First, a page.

The economy is still nearly 12% smaller than before the pandemic crisis, and has recovered just over half of the lost output during the shutdowns.

While the third quarter is on course to see a record number for growth and the official end of recession, fears remain that the recovery could peter out.

Business groups continue to push for extensions to government support packages that are due to close. The figures in July reflected the partial reopening of retail, manufacturing, and some public sector activities such as schools.

2px presentational grey line

The UK fell into recession after activity shrank for the first and second quarters of this year after the government announced a lockdown to stop the spread of the coronavirus.

Mr Pugh questioned how strong the UK’s recovery would be throughout the rest of the year.

“Talk of tax rises at the next Budget, a further deterioration in the Brexit negotiations and a worrying rise in the number of virus cases and tighter social distancing restrictions will all conspire to slow the recovery even further,” he said.

Boy having his hair cut
Image captionHairdressers contributed to economic growth in July after being allowed to reopen

Dean Turner, economist at UBS Global Wealth Management, forecasts that it will take until the end of 2021 before the UK recovers to pre-pandemic levels.

“Even with a managed exit from the Brexit transition agreement, it is unlikely that the lost output would be recovered before the end of next year,” he said.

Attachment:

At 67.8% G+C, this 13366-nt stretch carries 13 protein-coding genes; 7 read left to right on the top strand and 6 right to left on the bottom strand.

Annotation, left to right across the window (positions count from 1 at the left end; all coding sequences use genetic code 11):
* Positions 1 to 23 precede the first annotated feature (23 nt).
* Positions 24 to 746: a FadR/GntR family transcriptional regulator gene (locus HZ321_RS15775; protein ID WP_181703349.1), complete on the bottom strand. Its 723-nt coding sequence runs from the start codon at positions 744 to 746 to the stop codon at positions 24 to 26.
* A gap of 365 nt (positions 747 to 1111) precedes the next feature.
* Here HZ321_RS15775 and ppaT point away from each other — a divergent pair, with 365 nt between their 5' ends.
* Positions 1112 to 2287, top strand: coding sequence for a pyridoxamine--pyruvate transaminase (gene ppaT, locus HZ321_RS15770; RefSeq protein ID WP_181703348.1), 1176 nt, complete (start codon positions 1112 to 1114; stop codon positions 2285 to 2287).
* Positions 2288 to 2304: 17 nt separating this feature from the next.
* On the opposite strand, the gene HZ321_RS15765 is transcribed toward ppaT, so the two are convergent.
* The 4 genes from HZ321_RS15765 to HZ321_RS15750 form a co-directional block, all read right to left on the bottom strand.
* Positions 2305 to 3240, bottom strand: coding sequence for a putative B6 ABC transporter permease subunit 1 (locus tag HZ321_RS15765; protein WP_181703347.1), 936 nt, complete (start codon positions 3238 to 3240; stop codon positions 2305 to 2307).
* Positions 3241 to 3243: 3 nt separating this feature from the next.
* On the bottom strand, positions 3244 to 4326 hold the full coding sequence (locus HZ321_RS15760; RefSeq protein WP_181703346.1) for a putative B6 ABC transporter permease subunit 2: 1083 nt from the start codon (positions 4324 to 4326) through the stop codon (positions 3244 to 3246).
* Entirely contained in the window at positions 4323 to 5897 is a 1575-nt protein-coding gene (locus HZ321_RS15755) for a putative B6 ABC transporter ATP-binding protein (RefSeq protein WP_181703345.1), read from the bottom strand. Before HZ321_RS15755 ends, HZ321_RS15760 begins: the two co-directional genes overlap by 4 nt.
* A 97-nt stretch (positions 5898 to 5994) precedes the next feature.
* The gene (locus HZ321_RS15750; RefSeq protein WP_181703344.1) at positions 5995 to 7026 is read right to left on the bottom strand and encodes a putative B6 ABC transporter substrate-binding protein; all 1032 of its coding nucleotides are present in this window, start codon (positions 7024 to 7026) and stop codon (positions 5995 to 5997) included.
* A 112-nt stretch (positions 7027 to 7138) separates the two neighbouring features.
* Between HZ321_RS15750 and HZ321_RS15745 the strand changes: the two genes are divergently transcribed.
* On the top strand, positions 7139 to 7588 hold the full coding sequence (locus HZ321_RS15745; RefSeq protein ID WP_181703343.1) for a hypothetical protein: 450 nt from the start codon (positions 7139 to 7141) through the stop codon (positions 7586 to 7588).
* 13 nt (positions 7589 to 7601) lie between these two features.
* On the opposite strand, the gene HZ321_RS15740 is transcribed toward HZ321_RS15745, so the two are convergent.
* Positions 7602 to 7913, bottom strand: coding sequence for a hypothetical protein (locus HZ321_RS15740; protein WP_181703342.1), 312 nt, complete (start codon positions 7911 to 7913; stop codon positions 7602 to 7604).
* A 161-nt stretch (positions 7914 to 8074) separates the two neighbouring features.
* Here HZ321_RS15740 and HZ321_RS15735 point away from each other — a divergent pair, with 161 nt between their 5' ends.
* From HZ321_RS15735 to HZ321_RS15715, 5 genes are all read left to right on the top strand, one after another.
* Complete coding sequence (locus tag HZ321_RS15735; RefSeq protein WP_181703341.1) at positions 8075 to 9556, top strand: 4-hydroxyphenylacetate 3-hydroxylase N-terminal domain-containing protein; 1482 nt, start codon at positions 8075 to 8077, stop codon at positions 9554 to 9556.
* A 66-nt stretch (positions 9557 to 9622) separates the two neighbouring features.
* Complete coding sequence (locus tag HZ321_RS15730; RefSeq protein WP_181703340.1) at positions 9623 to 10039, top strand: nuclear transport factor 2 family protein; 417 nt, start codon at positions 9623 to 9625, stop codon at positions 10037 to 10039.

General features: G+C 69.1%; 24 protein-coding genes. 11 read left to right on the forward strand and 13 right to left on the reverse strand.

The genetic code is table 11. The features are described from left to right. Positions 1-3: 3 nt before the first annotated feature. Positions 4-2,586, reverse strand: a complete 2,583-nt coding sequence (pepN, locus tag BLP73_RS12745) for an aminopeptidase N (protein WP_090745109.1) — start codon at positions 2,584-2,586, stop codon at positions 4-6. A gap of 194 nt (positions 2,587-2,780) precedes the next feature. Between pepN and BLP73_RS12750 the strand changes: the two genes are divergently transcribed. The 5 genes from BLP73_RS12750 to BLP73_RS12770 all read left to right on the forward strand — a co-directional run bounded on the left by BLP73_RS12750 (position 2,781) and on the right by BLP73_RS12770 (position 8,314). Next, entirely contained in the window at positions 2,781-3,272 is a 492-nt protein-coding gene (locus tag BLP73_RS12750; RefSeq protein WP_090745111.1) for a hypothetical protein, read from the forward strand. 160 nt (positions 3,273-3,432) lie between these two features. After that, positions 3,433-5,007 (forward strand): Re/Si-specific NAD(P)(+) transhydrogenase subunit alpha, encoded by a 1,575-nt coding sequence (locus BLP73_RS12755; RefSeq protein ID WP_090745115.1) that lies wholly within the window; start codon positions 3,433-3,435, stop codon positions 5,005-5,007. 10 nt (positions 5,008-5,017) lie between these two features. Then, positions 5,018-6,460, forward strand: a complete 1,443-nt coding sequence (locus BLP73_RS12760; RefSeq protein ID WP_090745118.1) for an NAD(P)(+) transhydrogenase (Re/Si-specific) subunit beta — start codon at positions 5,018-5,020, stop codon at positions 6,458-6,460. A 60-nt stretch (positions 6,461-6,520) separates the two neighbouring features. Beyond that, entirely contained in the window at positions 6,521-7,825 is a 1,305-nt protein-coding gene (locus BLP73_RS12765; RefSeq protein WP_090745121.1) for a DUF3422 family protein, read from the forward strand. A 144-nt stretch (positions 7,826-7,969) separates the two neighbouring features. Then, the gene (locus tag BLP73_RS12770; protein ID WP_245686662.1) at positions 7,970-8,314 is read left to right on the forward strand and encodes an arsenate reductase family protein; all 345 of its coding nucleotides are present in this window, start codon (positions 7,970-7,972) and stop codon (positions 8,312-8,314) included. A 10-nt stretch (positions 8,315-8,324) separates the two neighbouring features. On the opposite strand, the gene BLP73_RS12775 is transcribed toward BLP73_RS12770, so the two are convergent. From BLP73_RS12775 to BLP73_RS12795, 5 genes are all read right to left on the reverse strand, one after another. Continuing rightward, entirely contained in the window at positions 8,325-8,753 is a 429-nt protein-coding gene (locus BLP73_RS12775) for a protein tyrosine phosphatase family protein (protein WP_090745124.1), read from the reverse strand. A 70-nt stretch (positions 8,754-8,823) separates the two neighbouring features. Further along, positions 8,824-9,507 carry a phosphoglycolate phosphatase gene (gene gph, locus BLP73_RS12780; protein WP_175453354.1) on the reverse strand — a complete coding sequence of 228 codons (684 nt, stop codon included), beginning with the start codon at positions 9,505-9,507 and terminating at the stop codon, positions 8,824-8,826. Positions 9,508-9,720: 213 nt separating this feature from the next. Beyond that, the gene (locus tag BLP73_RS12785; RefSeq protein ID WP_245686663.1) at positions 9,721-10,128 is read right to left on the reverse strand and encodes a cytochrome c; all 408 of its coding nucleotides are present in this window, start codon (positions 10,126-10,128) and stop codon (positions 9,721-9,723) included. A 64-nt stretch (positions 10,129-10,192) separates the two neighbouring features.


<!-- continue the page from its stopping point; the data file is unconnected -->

“The latest twist in negotiations raises the prospect that any recovery may take longer.”

Meanwhile, the Coronavirus Job Retention Scheme is due to end on 31 October.

Former prime minister Gordon Brown, warned that ending the furlough scheme was a “cliff-edge” that could trigger “a tsunami of unemployment”.

“The government’s got to change course here,” he told the BBC’s Today programme.

Mr Brown called on the government to introduce a short-time working scheme, such as those in France and Germany. This would allow firms to reduce employees’ working hours while keeping them in jobs, with the state topping up their salaries.

“You have got to send a signal that unemployment matters,” he said. “We don’t want to destroy any more capacity and skills in the economy.”

Cars, alcohol and ‘staycations’

The reopening of pubs and restaurants in July boosted the alcohol industry by 32.7% while the car sector saw demand return to pre-pandemic levels.

“Car sales exceeded pre-crisis levels for the first time with showrooms having a particularly busy time,” said Darren Morgan, director of economic statistics at the ONS.

“All areas of manufacturing, particularly distillers and car makers, saw improvements, while housebuilding also continued to recover.”

Keeping youngsters occupied while at home also continued to boost demand for toys and games, said the ONS, while holidaying in the UK supported campsites, cottages and caravan parks “because of a large increase in staycations”.